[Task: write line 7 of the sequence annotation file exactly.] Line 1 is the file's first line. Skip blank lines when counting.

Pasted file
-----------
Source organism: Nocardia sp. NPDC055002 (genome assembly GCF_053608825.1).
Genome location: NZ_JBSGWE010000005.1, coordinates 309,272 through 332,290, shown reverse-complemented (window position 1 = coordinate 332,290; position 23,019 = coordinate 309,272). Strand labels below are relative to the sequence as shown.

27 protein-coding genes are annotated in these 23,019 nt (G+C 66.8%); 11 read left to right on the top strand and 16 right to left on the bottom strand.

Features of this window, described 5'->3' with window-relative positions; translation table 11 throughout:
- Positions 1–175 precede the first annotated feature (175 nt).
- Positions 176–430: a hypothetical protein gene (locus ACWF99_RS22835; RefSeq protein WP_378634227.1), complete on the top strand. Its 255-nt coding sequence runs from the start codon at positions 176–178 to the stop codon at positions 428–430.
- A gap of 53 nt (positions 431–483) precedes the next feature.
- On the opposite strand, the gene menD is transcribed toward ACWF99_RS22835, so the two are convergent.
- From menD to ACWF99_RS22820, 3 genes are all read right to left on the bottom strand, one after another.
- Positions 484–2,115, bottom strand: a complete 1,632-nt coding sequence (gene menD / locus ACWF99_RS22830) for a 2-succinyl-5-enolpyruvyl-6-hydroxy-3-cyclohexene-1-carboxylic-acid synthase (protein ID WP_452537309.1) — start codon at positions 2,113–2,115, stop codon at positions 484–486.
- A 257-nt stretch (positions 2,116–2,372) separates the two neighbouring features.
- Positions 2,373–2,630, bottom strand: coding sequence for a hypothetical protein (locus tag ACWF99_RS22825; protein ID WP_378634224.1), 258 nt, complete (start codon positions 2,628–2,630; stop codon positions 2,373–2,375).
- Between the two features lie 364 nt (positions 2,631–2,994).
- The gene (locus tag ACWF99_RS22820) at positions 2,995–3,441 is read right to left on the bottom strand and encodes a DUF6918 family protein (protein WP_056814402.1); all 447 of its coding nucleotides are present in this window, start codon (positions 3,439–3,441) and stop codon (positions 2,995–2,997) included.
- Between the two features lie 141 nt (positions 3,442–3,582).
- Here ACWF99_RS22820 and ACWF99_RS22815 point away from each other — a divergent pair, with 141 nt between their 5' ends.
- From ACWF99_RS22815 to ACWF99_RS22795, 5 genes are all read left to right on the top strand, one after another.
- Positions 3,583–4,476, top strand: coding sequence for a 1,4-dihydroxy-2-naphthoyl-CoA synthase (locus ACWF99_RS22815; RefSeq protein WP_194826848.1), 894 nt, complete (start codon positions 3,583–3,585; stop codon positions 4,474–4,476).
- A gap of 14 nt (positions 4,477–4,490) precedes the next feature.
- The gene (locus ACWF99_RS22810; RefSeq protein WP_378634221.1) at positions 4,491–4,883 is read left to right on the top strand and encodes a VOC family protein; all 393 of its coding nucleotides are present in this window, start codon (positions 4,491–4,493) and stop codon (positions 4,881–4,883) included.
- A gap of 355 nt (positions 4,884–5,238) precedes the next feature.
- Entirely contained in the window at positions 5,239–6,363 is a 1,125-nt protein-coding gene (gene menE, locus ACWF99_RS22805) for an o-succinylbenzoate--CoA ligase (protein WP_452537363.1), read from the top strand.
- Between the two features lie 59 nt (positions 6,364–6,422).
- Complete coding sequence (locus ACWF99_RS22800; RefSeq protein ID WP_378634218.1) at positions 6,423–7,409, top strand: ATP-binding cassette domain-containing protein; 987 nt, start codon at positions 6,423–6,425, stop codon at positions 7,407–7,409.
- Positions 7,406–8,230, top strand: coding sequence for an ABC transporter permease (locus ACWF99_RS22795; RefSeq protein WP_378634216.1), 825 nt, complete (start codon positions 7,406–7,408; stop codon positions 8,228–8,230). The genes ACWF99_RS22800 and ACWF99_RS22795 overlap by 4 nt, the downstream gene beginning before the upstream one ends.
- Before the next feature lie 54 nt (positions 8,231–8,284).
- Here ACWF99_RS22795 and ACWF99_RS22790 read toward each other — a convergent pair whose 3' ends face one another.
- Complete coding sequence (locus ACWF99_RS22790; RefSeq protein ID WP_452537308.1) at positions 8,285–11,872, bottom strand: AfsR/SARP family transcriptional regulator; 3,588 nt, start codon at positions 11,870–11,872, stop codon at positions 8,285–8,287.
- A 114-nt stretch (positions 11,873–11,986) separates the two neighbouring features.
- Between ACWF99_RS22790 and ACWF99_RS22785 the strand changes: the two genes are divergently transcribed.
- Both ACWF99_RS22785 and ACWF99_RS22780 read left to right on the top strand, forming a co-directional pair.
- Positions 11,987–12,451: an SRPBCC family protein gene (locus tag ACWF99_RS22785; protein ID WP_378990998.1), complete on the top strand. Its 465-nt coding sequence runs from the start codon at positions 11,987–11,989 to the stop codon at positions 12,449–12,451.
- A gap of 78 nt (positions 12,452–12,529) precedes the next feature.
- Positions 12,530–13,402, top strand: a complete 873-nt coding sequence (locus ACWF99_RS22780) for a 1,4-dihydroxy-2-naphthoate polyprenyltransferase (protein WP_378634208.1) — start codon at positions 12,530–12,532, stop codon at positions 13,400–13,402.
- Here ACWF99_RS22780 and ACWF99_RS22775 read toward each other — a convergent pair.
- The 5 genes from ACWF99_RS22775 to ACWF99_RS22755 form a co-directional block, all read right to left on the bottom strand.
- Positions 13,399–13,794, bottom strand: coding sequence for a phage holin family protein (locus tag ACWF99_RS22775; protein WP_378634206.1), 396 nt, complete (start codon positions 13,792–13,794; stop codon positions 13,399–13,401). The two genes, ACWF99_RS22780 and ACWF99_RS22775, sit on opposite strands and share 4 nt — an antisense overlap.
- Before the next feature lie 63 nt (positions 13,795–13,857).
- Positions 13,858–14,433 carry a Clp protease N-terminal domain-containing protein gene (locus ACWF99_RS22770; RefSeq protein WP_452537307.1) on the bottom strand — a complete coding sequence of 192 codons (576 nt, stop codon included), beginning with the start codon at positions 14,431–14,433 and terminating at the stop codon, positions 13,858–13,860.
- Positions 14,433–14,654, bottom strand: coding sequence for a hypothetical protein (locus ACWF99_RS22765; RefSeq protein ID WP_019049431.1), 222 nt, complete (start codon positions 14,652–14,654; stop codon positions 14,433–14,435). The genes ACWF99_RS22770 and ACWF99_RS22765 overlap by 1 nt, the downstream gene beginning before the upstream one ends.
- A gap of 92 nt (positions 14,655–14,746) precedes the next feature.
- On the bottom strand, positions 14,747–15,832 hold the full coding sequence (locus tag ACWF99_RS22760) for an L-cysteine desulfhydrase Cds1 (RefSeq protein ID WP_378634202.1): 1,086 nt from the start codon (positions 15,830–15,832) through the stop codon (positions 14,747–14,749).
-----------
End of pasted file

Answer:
- A gap of 53 nt (positions 431–483) precedes the next feature.